Yeah, Anachronism Police, I know: the Von Trapp Family Singers did NOT sing that last variation on ‘goodbye‘.
Of course, Rodgers & Hammerstein would have had a tough time with its rhyme and meter, especially since there are no alligators in the Bavarian Alps, but if you think about it, ‘See ya later‘ would have fit right into the Von Trapp fakeout escape plan. I mean, they’d sing it near the end of the movie as they always do, to that audience full of Nazis, but then they’d sneak away and wouldn’t actually see the Nazis later, would they?
(Note to Self: Remember that a reference to The Sound of Music can lead very quickly to a reference to Nazis, which may not be in the best interest of the piece of writing at hand.)
What We Talk About When We Talk About Death
The Mrs: Listen, I know this is surreal and difficult, but we’ve got to make some decisions.
Howard: I understand. I do. And, I’m sorry I’m being such a pain in the ass, but it’s all part of my sinister masterplan: In order to save you from unbearable grief, I pretend to be such a miserable bastard from here on out that, when I finally do kick the bucket, you’ll be relieved to be done with me.
Mrs: [sarcastically] Very funny.
H: So, it’s not working?
Mrs: Oh, it’s working! I’m already pissed that you always get to make the best jokes. [laughs]
H: [chuckles] Ok, listen, I like your idea for my last week: Anyone who can come by for one last visit, or who can manage one last Zoom call, schedules it, like an appointment, with a designated scheduler to be named ASAP, so that we aren’t overwhelmed, and to make sure it doesn’t turn into a Covid superspreader event…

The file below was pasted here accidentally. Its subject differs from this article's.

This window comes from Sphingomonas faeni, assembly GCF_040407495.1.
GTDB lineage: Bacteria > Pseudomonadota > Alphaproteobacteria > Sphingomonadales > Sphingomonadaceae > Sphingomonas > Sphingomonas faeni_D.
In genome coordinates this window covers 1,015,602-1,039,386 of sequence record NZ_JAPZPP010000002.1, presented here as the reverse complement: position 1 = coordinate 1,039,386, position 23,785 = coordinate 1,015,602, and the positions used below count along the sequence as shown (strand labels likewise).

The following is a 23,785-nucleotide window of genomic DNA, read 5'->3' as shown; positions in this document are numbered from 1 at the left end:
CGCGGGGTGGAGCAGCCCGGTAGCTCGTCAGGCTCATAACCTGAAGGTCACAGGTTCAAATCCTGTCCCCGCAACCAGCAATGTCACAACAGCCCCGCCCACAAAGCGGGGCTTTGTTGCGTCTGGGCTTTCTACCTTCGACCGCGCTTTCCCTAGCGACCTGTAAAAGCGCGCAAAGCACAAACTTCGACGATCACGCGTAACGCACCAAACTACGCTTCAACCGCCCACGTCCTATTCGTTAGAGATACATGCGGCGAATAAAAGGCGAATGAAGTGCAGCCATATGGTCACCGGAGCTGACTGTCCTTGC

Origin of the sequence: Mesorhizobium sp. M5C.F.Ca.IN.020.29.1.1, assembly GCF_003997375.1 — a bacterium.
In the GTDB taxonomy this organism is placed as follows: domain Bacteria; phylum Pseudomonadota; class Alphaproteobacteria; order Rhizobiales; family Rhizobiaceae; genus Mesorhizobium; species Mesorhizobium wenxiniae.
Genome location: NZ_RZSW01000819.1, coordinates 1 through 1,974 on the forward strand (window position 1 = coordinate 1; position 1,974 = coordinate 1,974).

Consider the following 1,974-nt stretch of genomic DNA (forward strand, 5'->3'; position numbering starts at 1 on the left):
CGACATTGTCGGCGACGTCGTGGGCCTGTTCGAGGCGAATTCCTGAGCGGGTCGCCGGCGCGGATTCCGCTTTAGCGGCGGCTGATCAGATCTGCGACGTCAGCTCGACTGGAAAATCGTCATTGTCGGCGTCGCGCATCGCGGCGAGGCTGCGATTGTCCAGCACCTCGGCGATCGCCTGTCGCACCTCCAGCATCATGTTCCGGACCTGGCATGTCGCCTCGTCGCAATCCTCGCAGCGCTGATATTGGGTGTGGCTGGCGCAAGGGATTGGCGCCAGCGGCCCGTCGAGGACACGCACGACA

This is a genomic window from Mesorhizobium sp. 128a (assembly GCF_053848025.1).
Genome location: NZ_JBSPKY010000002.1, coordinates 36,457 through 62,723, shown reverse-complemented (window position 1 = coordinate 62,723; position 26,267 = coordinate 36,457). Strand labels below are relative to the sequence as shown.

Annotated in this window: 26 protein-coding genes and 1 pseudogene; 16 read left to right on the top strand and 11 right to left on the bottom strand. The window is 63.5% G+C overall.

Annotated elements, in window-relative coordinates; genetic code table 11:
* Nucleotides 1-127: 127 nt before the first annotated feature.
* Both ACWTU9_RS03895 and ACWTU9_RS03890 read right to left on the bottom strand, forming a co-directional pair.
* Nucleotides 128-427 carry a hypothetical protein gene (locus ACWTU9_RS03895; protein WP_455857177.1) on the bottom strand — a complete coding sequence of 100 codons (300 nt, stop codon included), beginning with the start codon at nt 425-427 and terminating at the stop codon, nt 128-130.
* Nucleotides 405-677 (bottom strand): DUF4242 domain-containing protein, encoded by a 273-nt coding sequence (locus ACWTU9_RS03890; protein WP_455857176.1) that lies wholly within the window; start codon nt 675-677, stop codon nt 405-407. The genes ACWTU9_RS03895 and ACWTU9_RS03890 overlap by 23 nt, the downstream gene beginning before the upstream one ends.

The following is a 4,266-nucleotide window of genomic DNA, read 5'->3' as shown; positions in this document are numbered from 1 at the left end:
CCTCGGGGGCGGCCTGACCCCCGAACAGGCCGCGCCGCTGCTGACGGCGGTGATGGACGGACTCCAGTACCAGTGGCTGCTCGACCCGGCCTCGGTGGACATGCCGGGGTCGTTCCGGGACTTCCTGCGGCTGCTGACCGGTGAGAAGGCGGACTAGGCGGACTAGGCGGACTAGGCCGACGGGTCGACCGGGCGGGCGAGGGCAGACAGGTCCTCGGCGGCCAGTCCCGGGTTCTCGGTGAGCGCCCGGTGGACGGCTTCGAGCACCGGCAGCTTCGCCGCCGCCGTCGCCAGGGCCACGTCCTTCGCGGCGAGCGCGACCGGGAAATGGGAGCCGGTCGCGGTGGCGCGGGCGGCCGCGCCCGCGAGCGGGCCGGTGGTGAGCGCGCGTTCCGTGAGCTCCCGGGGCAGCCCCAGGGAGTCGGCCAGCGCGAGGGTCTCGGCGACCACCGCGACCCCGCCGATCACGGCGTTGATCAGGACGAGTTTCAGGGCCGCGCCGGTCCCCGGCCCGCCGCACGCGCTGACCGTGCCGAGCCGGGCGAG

H: But…um…I’m really just hung up on the actual moment of saying goodbye to everyone. I can’t get my head around that! It feels so incredibly heavy. So final. How will I get through that?!
Mrs: Who’s to say it’s goodbye for good?
So Long, Farewell, Auf Wiedersehen, etc.
Back to the song So Long, Farewell from The Sound of Music, in the lyrics I count six synonyms for ‘goodbye,‘ the seven terms in total — these various expressions spoken by people upon departing from the company of others — originate from three different languages, not one of the terms in the song is literally an expression of departure with no expectation of ever reuniting, and even ‘goodbye,‘ the one word that might come closest in connotation, is itself, etymologically speaking, a contraction of ‘God be with ye.‘
So, what’s the big deal about saying goodbye?
Well, as I’ve mentioned numerous times, in my memoir and here in the blog, there is something significantly qualitatively different about The Last Time, but more specifically those occasions when one knows for certain that a given life experience will be had for the very last time, as in the case of someone who has a progressive disability and/or is terminally ill.
But, But, But…The Afterlife!
As I’ve also mentioned before, I’m a lifelong agnostic, regarding theism, yes, but also concerning pretty much any phenomenon that has neither been proven nor disproven by science: God/gods, reincarnation, UFOs, Sasquatch, Santa, etc.
So, that technically leaves an afterlife as a possibility. And yet, if I’m honest, it seems like any variety of post-death existence that includes communication and visitation with those still in this world is stretching it a bit beyond my capacity to suspend my disbelief.